Creative Accounting: Groupon’s ACSOI Profits

Where did the phrase “creative accounting” originate?

It’s a tongue-in-cheek expression that refers to accountants who find “creative” ways to manipulate the books and make companies appear to be healthy when they are actually near ruin. The phrase was originally used in the Mel Brooks film The Producers when accountant Leo Bloom explained to Broadway impresario Max Bialystock that he could optimize his profits by intentionally producing a “flop” of a show. He could then close the show, pay the outstanding bills, and keep the significant remaining balance of his shareholders’ investment proceeds.

Although Brooks was primarily a comedian and not a financier, he had actually devised a strategy that has subsequently been applied in the real world. Some small-market professional sports teams, for instance, have been accused by their wealthier and more successful rivals of pocketing their share of league-wide revenues and then optimizing profits by refusing to sign talented (and costly) players.

Earlier this month, in another display of creative accounting, the internet coupon distributor Groupon astonished the financial markets while filing a plan to “go public” soon. Their filing plan itself didn’t generate any astonishment; rather, it was the valuation that advisors placed on the firm, and the manner in which they quantified that valuation.

Profits vs. Losses

Financial analysts have traditionally multiplied a firm’s accounting profits by a risk-adjusted multiple to estimate its value. A low-risk, low-growth firm with $1 million in profits, for instance, might be assigned a multiple of 2.0 and valued at $2 million. A high-risk, high growth firm with the same $1 million in profits, however, might be assigned a multiple of 10.0 and valued at $10 million.

The higher valuation of the second firm is attributable to its greater growth potential, a condition that inevitably attracts Wall Street investors. Those same investors, though, would take note that the second firm’s price-to-earnings ratio is 10:1 instead of 2:1; they would thus be forewarned that an investment in the second firm might carry a higher risk of failure.

What if a firm “goes public” while it is earning no profits at all? What if it is actually losing money and yet needs to value itself? Traditionally, investors would expect such a firm to develop detailed strategic plans to turn its losses into profits in the relatively near future, and thus would utilize that future profit forecast as a basis for valuing the firm.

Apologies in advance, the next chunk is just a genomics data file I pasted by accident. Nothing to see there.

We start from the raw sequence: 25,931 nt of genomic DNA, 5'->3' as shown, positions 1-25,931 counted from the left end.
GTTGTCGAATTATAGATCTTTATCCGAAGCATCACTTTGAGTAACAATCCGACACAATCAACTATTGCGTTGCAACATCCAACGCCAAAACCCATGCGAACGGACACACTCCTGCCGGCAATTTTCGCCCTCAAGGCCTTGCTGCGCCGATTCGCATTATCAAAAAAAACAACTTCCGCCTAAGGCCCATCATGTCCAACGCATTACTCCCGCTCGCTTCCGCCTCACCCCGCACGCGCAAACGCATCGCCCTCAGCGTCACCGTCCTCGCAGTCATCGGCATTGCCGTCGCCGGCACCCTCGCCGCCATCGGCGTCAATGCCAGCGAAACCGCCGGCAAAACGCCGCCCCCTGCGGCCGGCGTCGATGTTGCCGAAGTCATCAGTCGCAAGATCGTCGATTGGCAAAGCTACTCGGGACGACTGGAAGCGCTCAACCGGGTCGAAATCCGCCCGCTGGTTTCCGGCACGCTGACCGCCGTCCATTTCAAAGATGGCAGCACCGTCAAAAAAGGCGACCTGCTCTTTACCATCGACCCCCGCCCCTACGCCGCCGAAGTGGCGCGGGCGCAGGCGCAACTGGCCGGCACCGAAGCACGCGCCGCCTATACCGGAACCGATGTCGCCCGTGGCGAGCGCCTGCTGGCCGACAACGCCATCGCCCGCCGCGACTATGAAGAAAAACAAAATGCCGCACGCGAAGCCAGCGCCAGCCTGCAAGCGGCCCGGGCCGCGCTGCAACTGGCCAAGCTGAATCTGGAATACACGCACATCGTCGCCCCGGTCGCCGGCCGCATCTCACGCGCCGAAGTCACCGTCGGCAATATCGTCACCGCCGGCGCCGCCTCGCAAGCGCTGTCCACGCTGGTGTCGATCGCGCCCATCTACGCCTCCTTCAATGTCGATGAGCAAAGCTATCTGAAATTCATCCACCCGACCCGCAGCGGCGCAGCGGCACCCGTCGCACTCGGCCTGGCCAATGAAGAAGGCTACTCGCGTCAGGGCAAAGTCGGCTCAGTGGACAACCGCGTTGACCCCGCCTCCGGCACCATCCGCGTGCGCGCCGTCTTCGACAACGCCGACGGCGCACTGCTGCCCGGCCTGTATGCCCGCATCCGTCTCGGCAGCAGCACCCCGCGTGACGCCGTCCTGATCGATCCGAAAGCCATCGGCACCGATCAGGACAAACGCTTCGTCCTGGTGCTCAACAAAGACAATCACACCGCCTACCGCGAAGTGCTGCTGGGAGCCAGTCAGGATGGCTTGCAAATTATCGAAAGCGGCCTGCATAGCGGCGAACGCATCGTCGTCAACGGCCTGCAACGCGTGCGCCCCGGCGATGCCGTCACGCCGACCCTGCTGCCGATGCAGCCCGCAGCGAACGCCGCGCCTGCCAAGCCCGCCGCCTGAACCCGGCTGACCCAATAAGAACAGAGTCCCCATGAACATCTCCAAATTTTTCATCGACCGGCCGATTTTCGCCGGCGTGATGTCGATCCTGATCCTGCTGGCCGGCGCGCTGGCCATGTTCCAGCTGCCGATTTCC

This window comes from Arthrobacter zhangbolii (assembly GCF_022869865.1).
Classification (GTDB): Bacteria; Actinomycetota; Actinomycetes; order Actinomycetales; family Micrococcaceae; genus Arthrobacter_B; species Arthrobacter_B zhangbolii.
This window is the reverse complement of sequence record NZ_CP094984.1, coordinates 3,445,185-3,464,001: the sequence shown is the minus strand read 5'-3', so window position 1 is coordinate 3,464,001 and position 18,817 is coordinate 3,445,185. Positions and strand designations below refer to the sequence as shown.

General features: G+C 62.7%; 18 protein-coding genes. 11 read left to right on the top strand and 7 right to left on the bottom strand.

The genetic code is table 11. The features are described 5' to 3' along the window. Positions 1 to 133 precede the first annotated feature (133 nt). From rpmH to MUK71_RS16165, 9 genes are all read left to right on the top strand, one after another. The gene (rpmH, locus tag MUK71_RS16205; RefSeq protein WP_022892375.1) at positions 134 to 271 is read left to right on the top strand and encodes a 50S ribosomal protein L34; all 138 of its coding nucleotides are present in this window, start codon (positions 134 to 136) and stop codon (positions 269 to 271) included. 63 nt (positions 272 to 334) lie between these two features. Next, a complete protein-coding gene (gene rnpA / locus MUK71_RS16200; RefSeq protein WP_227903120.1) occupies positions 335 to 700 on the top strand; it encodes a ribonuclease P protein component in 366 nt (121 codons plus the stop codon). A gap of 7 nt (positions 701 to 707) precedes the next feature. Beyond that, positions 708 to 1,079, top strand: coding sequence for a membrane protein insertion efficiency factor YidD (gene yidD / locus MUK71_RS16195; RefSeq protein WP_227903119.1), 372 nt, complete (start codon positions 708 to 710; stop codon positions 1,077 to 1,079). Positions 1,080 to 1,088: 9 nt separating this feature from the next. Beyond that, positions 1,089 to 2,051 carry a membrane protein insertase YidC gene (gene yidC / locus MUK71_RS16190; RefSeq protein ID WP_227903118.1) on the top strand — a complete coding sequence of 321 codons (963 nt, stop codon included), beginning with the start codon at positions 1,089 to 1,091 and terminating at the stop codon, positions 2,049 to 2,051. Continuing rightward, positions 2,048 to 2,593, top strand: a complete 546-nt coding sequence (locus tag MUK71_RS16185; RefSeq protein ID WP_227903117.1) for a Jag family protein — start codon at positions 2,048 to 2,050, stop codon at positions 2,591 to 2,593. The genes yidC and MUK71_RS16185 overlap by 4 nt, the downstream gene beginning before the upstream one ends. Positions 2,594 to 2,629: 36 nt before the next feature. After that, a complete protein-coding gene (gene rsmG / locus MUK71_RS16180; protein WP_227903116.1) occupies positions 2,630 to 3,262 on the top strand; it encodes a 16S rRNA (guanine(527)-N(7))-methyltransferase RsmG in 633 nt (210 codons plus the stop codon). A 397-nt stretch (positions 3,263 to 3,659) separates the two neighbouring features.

Groupon, though, is using a novel approach to support its valuation methodology. Although it is currently incurring losses in a traditional accounting sense, it has creatively invented a new accounting term called ACSOI to restate those losses as profits.

Introducing … Adjusted CSOI!

Groupon acknowledges that it is losing money when profits and losses are measured in accordance with Generally Accepted Accounting Principles (GAAP). The firm claims, however, that its profits and losses are more meaningfully measured by a metric they call Adjusted Consolidated Segment Operating Income (ACSOI).

How does this number differ from profits and losses that are measured in accordance with GAAP? ACSOI apparently includes all of the revenues, but only some of the expenses, that are recognized by GAAP. By excluding certain significant expenses, Groupon manages to convert its losses into profits.

The expenses that are excluded from ACSOI encompass some of the most common expense items found in GAAP reports. Marketing expenses, for instance, are ignored by the ACSOI formula. So are acquisition-related expenses, stock compensation costs, and interest and taxation expenses. Groupon claims that these expenses are all unrelated to its current business of serving its core customers, but prospective investors may wish to think twice before embracing this creative accounting metric.

More Aggressive Than EBITDA

In all fairness, Groupon is certainly not the only firm that utilizes a profit measurement that is different than the traditional GAAP metric. Many analysts, for instance, utilize a measurement known as EBITDA, which refers to Earnings Before Interest, Taxation, Depreciation and Amortization Expenses. As is the case with ACSOI, EBITDA includes all revenues recognized by GAAP but excludes certain expenses, ensuring that it will usually produce a larger profit number than GAAP.

ACSOI is particularly aggressive, though, because it excludes marketing expenses. Groupon claims that its marketing activities are targeted primarily at attracting new clients and are not designed to retain current clients, and thus should be excluded from any profit measurement that is focused on current operating activity. Nevertheless, analysts have noted that Groupon’s “customer acquisition” marketing expenses are extremely high; such costs are completely ignored when excluded from metrics like ACSOI.

Ultimately, each investor must decide for himself whether Groupon actually deserves the mammoth $30 billion valuation estimate that has been calculated by analysts on the basis of its ACSOI metric. Whether you agree or disagree with that particular valuation number, you would be hard-pressed not to admire the creativity of the ACSOI metric, as well as (as Max Bialystock might say) Groupon’s sheer chutzpah in promoting it.